Ravens quarterback Lamar Jackson was absent from practice again Wednesday, dampening hopes that he might return to start the team’s playoff opener Sunday against the Cincinnati Bengals.
As the Ravens prepare to play without their superstar, speculation around Jackson’s future with the team will rev up. He’s about to become a free agent, and fans from other cities are already choking social media with trade proposals for the 2019 NFL Most Valuable Player.
Jackson has not practiced or played since he suffered a knee injury in the first quarter of the Ravens’ 10-9 victory over the Denver Broncos on the first weekend of December. Though Ravens coach John Harbaugh initially said the injury was not season-ending and expressed optimism that Jackson would be back for the playoffs as recently as two weeks ago, he never put a definite timeline on his franchise quarterback’s recovery.
“I don’t really have anything to add on that,” Harbaugh said Wednesday when asked if Jackson will miss the wild-card round.
On Monday, he said: “Lamar has been in great spirits. He’s been working super hard. He was out there again today. I mean, I don’t watch the workouts. He’s with the trainers. And hopefully, it’s progressing to the point where he can get to practice sometime soon. That’s what we’re all hoping for, for sure.”
With Jackson’s availability for the playoff game in doubt, questions will turn to backup Tyler Huntley, who missed Sunday’s regular-season finale in Cincinnati after he was limited in practice by shoulder and wrist injuries. Huntley practiced Wednesday, again as a limited participant.
“He’s doing a lot better,” Harbaugh said. “He was out there at practice today and took a bunch of plays, so he had a good day. I’d say he’s on schedule.”
At the end of last week, Huntley said he had a “good chance to play,” so perhaps Harbaugh simply held him out for precautionary reasons. He also did not use running back J.K. Dobbins, tight end Mark Andrews or right guard Kevin Zeitler against the Bengals. Undrafted rookie Anthony Brown started at quarterback and turned the ball over three times in the first half to help Cincinnati build a 24-7 lead on the way to a 27-16 victory.
Hearts sank all over M&T Bank Stadium when Jackson limped to the locker room on the afternoon of Dec. 4. Had he suffered a severe knee injury? Given the uncertainty around his impending free agency, had the home fans just watched the most dazzling star in franchise history play his last game as a Raven?
Harbaugh seemed to allay those fears after the game when he called the injury “not a season-ending-type of knee.”
“We’ll see; we’ll see if he can go back this week,” he added. “If not, it’ll be some time after that shortly.”
Optimism pervaded for several weeks, with periodic reports, some on national game broadcasts, suggesting Jackson was near a return. But with each practice, 16 of them counting Wednesday, hopes rose and then fell when No. 8 did not appear.
Now, the Ravens face the prospect of a do-or-die game against an ascendant AFC North rival without their most important player. They plummeted out of the playoff picture last season with Jackson missing the last four games because of a bone bruise in his ankle.
Their offense, which has not scored more than one touchdown in a game since the last weekend in November, is not the same without him. No one disputes that. “Our offense is built for Lamar, around Lamar, and to play with Lamar’s talents and abilities — that’s what we’re built for,” Harbaugh said last week.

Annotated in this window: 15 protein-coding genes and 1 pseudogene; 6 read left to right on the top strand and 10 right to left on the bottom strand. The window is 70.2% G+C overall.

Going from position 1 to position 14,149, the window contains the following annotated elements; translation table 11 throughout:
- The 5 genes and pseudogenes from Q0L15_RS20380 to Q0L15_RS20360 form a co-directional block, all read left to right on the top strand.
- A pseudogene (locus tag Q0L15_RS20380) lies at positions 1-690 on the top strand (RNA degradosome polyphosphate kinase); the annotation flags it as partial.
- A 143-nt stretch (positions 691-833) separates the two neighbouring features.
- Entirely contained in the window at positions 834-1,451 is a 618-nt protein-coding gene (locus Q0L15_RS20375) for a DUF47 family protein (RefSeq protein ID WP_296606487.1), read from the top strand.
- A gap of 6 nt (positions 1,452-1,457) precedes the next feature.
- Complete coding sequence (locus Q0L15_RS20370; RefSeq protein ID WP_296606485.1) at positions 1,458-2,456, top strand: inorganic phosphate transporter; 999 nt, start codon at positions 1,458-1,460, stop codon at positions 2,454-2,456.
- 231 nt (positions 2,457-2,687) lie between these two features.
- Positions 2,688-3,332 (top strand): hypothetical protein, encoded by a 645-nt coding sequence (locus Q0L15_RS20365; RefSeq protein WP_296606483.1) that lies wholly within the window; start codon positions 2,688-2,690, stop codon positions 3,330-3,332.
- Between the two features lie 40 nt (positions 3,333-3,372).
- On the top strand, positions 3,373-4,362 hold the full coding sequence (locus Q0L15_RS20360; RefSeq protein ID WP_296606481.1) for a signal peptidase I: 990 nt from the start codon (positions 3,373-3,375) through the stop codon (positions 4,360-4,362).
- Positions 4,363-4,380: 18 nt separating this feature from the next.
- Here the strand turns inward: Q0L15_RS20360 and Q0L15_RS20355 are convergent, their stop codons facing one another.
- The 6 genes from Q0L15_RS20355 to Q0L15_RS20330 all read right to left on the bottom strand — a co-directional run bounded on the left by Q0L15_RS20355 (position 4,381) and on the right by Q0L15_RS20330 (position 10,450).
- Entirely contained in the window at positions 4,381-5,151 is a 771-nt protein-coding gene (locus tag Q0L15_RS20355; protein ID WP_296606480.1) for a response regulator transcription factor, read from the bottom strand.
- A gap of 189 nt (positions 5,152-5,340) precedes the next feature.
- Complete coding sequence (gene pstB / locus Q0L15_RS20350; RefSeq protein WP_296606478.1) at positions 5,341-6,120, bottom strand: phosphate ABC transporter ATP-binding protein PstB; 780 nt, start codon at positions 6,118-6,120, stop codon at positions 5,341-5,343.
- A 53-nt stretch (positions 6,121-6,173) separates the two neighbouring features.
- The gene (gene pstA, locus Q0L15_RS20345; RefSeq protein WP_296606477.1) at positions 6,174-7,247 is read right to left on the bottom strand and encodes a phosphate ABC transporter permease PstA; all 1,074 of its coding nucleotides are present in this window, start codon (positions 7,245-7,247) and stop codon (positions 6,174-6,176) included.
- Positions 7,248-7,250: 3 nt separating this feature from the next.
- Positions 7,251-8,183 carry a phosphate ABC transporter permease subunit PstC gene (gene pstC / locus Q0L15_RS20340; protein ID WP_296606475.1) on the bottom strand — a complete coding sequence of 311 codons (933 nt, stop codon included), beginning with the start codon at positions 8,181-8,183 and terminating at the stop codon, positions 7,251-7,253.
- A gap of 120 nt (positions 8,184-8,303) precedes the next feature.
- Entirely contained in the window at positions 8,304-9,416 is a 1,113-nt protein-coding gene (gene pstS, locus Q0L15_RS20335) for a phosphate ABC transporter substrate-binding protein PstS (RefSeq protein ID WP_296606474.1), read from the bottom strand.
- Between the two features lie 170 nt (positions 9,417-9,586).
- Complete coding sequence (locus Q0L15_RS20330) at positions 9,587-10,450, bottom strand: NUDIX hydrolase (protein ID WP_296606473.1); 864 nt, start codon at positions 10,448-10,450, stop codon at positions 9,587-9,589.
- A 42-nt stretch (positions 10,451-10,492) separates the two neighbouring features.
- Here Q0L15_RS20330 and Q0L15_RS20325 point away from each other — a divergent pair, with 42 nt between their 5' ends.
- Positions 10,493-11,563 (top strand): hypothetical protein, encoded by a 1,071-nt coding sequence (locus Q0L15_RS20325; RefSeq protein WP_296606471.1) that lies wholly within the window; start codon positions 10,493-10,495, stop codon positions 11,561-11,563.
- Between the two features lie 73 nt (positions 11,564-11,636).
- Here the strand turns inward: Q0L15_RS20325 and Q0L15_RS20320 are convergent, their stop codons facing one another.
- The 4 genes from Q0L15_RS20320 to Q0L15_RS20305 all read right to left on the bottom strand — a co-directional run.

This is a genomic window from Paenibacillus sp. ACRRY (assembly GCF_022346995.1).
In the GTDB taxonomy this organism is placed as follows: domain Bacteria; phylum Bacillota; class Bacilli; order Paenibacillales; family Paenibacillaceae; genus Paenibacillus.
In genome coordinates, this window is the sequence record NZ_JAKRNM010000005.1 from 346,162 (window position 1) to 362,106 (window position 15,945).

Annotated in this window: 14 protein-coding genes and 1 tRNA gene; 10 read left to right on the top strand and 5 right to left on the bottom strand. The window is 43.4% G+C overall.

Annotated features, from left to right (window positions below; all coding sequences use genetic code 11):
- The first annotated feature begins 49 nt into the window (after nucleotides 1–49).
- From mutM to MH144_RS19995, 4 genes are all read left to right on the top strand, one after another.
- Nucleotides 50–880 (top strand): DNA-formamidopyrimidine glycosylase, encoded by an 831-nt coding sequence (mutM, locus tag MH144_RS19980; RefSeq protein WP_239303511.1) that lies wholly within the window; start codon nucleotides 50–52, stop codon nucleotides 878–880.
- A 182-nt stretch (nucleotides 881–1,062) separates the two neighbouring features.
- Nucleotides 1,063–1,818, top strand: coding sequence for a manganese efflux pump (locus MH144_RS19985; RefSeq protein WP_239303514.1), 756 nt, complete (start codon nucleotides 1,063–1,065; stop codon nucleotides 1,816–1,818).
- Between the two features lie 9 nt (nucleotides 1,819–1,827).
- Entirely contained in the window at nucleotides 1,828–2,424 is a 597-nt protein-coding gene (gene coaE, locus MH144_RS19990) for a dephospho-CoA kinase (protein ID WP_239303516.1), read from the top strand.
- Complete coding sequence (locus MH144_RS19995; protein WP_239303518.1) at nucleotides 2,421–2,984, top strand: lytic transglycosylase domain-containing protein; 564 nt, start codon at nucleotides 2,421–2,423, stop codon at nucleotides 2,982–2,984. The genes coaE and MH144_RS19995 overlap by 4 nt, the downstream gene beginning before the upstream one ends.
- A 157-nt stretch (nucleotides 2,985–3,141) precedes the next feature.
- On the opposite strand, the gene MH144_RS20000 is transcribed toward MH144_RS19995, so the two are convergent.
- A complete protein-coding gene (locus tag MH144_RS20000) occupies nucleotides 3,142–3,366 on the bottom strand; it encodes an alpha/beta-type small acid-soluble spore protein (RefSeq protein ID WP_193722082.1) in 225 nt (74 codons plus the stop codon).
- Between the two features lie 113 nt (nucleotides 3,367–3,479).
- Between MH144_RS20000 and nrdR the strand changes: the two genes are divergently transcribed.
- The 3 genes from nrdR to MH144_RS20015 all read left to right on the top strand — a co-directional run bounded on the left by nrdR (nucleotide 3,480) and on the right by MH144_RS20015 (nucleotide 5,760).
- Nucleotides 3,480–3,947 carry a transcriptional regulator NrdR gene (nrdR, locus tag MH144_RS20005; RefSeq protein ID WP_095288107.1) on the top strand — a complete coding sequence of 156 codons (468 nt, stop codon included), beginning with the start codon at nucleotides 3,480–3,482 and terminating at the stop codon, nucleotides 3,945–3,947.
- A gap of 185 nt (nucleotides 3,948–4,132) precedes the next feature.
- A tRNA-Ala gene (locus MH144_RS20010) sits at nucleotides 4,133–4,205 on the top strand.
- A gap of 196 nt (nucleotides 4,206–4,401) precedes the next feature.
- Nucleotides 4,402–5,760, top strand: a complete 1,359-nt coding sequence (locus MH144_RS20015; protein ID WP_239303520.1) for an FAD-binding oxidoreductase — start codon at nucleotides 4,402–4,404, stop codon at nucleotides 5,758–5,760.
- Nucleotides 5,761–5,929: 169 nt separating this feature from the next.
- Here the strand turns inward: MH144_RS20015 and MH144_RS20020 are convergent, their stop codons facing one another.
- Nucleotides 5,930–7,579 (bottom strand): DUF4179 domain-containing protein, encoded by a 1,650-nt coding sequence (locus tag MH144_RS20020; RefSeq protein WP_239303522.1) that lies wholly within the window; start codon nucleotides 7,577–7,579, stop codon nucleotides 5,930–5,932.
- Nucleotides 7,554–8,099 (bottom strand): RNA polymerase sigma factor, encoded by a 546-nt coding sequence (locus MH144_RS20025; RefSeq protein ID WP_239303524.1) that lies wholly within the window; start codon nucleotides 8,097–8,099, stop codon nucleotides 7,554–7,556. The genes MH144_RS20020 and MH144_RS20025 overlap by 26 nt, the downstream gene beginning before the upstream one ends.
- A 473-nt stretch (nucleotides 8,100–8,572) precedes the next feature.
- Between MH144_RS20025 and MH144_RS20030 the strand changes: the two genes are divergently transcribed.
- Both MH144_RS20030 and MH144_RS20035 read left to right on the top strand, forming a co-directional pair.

At the same time, teammates have grown used to playing high-stakes games without the 2019 MVP.
Andrews was asked if it’s difficult to contemplate going into a playoff game without Jackson, whom he’s called the best player he has ever played with. “That’s a tough question,” the Pro Bowl tight end said. “Obviously, Lamar is one of one, but you look at the other two guys, [Tyler Huntley] and Anthony Brown; there’s so much trust in both of them. That’s with everybody on the team. We know whoever we put out there … we’re going to be all right. We’re going to be ready to go.”
Defensive end Calais Campbell said he’s not sure “anybody’s going to believe in us outside [the team],” but he’s confident the Ravens are primed to compete with or without Jackson.
“Of course, Lamar, if he’s able to go, that gives us the best chance to win,” Campbell said. “I’m rooting for that and hoping it happens, but at the same time, it’s football. It’s no different. … So, whoever we put out there, we’re going to give it our best shot.”
With the growing possibility that Jackson will not play again this season, talk will turn sharply to his future with the Ravens. Will they sign him to a mammoth extension? Will they use the franchise tag, projected to be about $45 million, to keep him in Baltimore for 2023? Will they trade him?
When linebacker Roquan Smith agreed to a five-year, $100 million extension on Tuesday, the question immediately arose: How would this new commitment affect the team’s available budget for Jackson?
Smith’s contract doesn’t make it any easier for the Ravens to keep Jackson, but it doesn’t rule that possibility out, said Eric Eager, vice president of research and development at Sumer Sports, a startup that advises NFL front offices.
“I think, after they do some restructuring and things like that, they can still franchise tag Lamar,” he said.
Eager predicted that’s more likely than an extension, though he cautioned against using the franchise tag on a quarterback.
“I think you either have to long-term deal him or you have to let him go or trade him,” he said. “The franchise tag to me just delays the inevitable.”
Baltimore Sun reporter Hayes Gardner contributed to this article.
Ravens at Bengals
Sunday, 8:15 p.m.
TV: Chs. 11, 4
Radio: 97.9 FM, 101.5 FM, 1090 AM
Line: Bengals by 8 1/2